It’s ironic how pop music production seems to have returned back to L.A. again just as it was decades ago…

Last modified (repointed web link to archive.org) 2019-07-18

Life is like that…

I had really wanted to release another “on-line album” by the end of 2010, but it doesn’t look like I’m going to make it. I hate to disappoint all the tim p scott fans of the world, but there’s no help for it.
Meanwhile, this gives me a chance to consider the whole concept of an “album” in the 21st Century. It’s been pointed out that the model of mainstream pop music consumption has returned to the “pre-album” days of the 1950s and 1960s, when the unit of music purchase was the 45 RPM record with the “hit” on one side and the “B-side” on the other. Today, people still have their pop music favorites, but they are more interested in the individual song or track than in an album. Part of the problem was (once again) the “industry” where record companies (and even artists, I’m sorry to say) released their hit song on an album where the rest of the tracks were little more than filler. Or released what looked like and album with 5 or 6 remixes of the same one song. In combination with the artificially high price of records (and CDs), consumers got fed up with this and embraced the a la carte world that the internet age brought.
I hope I don’t get kicked out of ASCAP for talking this way, but it was the RIAA and its constituent company members that were primarily responsible for that boondoggle.
Meanwhile, I have a bunch of individual tracks I’ve produced since 2008, and those are mostly available easily for listening. Go to http://wp.me/PnrSR-nY to check them out.
Meanwhile I’m going to have some good new stuff out I promise, but my other work committments are weird and require travel and other strange scheduling stuff…

Crow Caw gets BFD 2!

Update 2019

This is way out of date. I upgraded to BFD3 a couple of years ago and still love the product. Very well designed software; it adheres to one of my basic software interface design rules: it should be easy to do easy things, and not to difficult to do complicated things. On top of that, I think it sounds great, there are literally thousands of grooves and fills to choose from, the filter function that allows you to choose drum pieces and drum patterns is logical and thorough, the tools for assigning grooves and drum hits to notes is great.

I haven’t really explored other drum software to this level, and for all I know they all do as much as BFD… but for my workflow and style I haven’t found anything I wished it did better.

I have an electronic kit and can play some drums, but why not let the experts do what they do best?

(Here’s the original discussion of our adoption of the BFD drum plug in)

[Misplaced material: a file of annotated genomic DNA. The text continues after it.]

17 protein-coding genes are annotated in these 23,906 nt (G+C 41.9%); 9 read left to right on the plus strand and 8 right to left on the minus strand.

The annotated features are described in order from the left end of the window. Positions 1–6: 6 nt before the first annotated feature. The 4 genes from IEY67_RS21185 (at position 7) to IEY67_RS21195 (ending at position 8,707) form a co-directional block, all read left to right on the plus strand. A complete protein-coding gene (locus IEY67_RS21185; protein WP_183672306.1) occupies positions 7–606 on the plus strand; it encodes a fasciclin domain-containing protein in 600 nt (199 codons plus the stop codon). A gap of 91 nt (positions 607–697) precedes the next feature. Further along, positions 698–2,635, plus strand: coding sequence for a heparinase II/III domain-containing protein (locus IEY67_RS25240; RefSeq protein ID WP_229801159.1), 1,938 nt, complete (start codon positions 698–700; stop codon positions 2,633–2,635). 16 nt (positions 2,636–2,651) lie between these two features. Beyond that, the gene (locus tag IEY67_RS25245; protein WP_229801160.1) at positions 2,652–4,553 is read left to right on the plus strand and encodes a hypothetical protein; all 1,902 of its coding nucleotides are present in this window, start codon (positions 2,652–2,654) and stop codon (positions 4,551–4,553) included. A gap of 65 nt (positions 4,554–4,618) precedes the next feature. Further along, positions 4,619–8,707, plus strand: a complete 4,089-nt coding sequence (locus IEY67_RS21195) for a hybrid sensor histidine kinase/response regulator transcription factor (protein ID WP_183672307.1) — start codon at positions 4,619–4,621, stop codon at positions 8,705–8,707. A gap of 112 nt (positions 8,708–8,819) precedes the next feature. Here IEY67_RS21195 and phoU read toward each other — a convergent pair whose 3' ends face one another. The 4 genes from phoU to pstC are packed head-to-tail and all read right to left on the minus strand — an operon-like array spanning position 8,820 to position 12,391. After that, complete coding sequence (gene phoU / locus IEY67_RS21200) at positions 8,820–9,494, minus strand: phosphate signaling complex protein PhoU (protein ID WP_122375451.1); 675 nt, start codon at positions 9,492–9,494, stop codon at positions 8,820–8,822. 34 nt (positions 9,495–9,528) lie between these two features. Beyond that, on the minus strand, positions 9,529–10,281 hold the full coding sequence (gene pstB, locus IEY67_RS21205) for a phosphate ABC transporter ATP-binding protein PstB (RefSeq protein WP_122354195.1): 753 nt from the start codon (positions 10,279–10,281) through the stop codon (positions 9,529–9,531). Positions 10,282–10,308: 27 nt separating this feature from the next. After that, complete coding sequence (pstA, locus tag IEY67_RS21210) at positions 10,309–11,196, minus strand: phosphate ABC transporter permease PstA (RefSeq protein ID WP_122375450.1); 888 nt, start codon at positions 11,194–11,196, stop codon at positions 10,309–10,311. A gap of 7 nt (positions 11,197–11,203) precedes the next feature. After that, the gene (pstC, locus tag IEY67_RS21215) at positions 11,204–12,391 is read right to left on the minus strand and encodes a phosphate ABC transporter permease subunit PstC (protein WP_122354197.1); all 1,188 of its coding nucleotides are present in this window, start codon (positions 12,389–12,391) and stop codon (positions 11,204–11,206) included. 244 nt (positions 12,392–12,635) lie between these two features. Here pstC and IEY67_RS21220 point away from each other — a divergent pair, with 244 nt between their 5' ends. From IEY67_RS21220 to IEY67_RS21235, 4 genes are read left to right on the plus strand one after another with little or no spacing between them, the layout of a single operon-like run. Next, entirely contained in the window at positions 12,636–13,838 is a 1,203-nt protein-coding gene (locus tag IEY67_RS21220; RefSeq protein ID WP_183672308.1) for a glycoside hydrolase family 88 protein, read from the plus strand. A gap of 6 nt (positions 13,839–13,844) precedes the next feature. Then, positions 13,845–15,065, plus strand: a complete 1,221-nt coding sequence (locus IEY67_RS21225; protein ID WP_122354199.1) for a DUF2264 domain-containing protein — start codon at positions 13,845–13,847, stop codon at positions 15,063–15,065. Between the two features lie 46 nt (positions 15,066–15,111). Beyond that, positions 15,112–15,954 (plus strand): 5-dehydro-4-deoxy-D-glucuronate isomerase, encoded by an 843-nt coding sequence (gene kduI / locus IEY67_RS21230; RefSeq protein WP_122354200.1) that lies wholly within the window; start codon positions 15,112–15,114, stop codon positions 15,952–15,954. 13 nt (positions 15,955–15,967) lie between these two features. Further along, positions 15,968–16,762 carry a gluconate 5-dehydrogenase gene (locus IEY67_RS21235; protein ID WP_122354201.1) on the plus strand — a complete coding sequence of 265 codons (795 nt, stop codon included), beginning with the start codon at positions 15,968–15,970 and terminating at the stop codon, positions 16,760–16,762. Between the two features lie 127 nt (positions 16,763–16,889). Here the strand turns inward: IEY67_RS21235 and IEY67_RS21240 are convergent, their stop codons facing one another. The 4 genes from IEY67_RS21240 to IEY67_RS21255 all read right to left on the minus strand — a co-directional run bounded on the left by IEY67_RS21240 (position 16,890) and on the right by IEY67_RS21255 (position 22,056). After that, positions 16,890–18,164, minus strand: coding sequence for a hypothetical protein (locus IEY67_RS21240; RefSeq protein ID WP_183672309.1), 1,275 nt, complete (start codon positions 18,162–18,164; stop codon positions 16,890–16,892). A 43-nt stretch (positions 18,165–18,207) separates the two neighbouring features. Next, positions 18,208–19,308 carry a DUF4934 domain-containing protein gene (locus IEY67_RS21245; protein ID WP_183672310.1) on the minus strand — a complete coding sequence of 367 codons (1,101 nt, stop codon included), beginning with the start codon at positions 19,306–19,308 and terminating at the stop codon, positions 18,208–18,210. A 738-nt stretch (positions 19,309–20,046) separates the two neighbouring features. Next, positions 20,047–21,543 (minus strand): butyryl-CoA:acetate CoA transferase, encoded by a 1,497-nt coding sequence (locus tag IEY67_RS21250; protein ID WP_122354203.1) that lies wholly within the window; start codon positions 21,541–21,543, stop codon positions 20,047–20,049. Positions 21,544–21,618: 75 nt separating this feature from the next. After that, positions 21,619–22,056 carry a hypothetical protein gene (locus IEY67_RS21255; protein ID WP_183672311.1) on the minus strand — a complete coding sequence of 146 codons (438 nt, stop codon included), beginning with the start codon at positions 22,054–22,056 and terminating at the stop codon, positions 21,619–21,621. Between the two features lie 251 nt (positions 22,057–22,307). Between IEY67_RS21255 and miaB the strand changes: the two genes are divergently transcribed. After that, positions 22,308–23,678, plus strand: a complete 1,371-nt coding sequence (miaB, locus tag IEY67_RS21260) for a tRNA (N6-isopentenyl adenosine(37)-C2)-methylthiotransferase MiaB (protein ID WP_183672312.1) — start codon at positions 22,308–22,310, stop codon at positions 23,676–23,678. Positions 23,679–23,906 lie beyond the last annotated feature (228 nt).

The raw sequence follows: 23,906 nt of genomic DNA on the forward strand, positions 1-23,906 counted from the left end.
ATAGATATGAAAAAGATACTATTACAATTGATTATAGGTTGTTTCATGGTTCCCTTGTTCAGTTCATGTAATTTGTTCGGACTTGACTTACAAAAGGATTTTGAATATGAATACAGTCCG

We have used various versions of fxpansion’s BFD drum plugin product for a couple of years. Having played drums in a previous life, nothing I programmed ever quite did it for me. BFD is one of those plugins that basically is a sample playback engine with 10s of gigabytes of drum hit and drum loop and groove recordings.

The first time we tried this it was a free demo version that came in the software disc included with a copy of Computer Music magazine from a few years ago. It was a special version of BFD 1.5 but still had an amazing amount of functionality and a ton of grooves. I always wanted to buy the full version, both to support fxpansion and of course to get more!. So finally in July of 2010 I burned a candle to the gods of debt and ordered it.

[Note to software developers; yes people do steal software, but for me being able to try a well-working demo has led to a lot of purchases of good products like this one.]

It took a while to install. Depending on how impatient you are, the available space on your hard drive, or just how many velocity layers you want, the installer gives you three installation options: small, medium and large. Having just plumped for a 500GB drive I went ahead and installed the large version which takes up about 55GB.

One of the interesting features in BFD 2.1 is “load on demand”. This allows you to quickly create a part with only a few basic layers and articulations loaded, and then when you are editing the track or rendering it, the entire kit is loaded.

Overall, the sound quality and programmability of the software is superb. You can program many articulations of the more complex parts of a drum kit such as snare rim shots and various strikes on a hi hat. The internal mixer lets you select microphone locations and contributions from room, overhead, and close mics, along with plenty of signal processing and routing options.

The only complaint I have at the moment is that the GUI is awful hard to see and read due to the tiny font and dark color choices. Unfortunately, it doesn’t look like the GUI can be customized, and a post on the FXpansion support forum indicates the company is not excited about creating that possibiity. But with the use of the Magnifier accessory and a little experience, so far I’m a happy camper.

Somewhere along the line in 2010 they released 2.2 (I think 2.2.0.48 is the full number; in late 2011 they appear to be beta-ing a 2.3 version) It’s been stable enough for me that I haven’t seen much of a difference but it gives me a warm feeling. After spending actual money for it I might as well upgrade…

last modified 2011 dec

Some notes on software guitar processors

updated 2019-07-29